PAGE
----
Thousands Maimed in Iraq Anti-Government Protests
A fractured spine, paralyzed leg, hole in the back: Hamza took to the streets of Iraq's capital to demand a better life but now he has even less than ever.
"This is my sacrifice for Iraq," said the 16-year-old, his strained voice barely audible over the phone in Baghdad.
"If I could walk, I would be back in the protests now,” he told Agence France Presse.
Hamza is one of at least 3,000 people who have been maimed in Baghdad and southern Iraq since anti-government protests erupted on October 1, according to the NGO Iraqi Alliance for Disabilities Organization (IADO).
The staggering number is the latest burden for a country already struggling with one of the highest disability rates in the world, according to the United Nations.
After decades of back-to-back conflicts, Iraq is in the thick of its largest and deadliest grassroots protest movement, with more than 300 people dead and 15,000 wounded.
To disperse protesters, security forces have used tear gas, rubber bullets, flash bangs, live rounds and even machine-gun fire -- all of which can seriously maim or even kill, as Hamza learned.
On November 4, the teenager was among around 20 protesters wounded by live fire in Baghdad.
A bullet pierced Hamza's stomach and exited through his back, leaving a gaping hole.
Two others hit his legs.
By the time he arrived at a nearby hospital, he had lost liters of blood and his heart was failing, said his father, Abu Layth.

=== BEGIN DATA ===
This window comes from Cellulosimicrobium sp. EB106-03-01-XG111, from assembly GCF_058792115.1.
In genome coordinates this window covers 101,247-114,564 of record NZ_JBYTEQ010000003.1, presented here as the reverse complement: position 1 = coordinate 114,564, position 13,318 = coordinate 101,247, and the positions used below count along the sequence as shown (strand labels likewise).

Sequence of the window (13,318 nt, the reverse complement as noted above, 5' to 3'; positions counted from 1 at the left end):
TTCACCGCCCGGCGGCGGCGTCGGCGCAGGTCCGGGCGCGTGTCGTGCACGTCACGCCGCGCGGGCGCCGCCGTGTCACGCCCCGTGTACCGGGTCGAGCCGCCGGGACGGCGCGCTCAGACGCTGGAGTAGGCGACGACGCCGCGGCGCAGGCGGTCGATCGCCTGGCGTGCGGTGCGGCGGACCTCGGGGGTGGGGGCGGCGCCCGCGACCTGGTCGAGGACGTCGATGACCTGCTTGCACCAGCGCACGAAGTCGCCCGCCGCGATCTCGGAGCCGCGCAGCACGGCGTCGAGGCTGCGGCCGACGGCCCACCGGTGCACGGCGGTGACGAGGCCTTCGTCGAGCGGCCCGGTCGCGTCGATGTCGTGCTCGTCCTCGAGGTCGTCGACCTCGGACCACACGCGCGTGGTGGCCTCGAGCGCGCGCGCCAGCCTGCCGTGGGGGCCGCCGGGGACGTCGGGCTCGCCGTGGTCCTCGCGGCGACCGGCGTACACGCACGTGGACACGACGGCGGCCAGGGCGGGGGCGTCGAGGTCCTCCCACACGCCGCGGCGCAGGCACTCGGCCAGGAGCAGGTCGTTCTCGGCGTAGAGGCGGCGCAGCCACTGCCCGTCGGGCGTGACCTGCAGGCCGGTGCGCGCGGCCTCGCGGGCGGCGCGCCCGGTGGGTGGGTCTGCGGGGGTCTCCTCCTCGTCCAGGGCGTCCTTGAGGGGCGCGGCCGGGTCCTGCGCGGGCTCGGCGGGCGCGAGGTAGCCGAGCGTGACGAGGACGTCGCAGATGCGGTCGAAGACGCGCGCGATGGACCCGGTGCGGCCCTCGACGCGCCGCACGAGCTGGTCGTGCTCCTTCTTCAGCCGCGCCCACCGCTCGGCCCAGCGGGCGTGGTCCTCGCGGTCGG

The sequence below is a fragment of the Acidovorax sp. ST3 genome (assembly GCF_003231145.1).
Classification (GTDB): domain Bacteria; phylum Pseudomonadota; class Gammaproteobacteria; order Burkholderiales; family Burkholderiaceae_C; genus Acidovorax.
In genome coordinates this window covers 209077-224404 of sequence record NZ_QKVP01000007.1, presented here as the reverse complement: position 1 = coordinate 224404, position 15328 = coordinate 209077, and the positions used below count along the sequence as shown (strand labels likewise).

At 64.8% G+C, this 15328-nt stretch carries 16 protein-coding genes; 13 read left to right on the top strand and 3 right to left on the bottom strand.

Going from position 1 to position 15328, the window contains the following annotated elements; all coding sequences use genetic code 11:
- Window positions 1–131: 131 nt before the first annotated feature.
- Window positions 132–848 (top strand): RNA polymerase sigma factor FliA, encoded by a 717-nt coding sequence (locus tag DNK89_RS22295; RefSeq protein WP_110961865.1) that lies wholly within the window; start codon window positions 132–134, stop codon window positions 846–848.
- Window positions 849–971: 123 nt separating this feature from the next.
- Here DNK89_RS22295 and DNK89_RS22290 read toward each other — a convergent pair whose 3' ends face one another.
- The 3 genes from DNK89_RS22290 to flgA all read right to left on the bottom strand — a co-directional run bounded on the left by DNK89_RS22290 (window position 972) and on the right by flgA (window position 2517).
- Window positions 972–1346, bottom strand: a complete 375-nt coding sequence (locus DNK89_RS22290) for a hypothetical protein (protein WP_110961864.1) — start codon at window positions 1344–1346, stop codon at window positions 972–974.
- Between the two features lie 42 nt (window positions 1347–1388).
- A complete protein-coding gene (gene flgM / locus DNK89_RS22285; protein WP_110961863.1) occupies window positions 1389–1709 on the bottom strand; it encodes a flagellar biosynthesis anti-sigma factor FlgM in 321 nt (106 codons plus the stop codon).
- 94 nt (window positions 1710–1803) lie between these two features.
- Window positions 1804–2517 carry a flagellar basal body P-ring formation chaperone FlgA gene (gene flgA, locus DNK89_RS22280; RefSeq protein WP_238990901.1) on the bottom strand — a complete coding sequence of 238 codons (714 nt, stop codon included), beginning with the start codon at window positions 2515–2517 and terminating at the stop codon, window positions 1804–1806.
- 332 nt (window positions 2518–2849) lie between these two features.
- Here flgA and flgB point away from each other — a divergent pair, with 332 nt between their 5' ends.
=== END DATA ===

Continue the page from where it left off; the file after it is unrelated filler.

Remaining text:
Doctors revived the boy with a defibrillator, injected him with four units of blood and rushed him into surgery.
"He was basically dead. The doctors brought him back to life," he said.
CT scans and medical reports shared by Hamza's family revealed multiple fractures to his lower spine, leading to paralysis in his right leg.
After more than a week in hospital, the teenager has gone back home and is on steady doses of anesthetics.
"Sometimes he screams from pain at night," his father said.
The government's Central Statistical Organization says that in the wake of decades of conflict, more than two million of Iraq's 40-million population are disabled people entitled to state support.
But IADO and other rights groups say the real number sits at more than three million -- and counting.
"The number of disabled people continues to grow... We exit one crisis and enter another," said IADO head Muwafaq al-Khafaji.
He told AFP his group's estimate of 3,000 maimed since October 1 is an approximation, as the government is either not documenting or not releasing precise figures.
To fill the gap, IADO members have been contacting hospitals and reaching out to families in Baghdad and southern cities.
Although Iraq is party to the UN Convention on the Rights of Persons with Disabilities, disabled people suffer from poor health services, lack of job opportunities and social exclusion.
They have organized their own rallies in Baghdad as part of the larger protest movement, demanding more support from the government.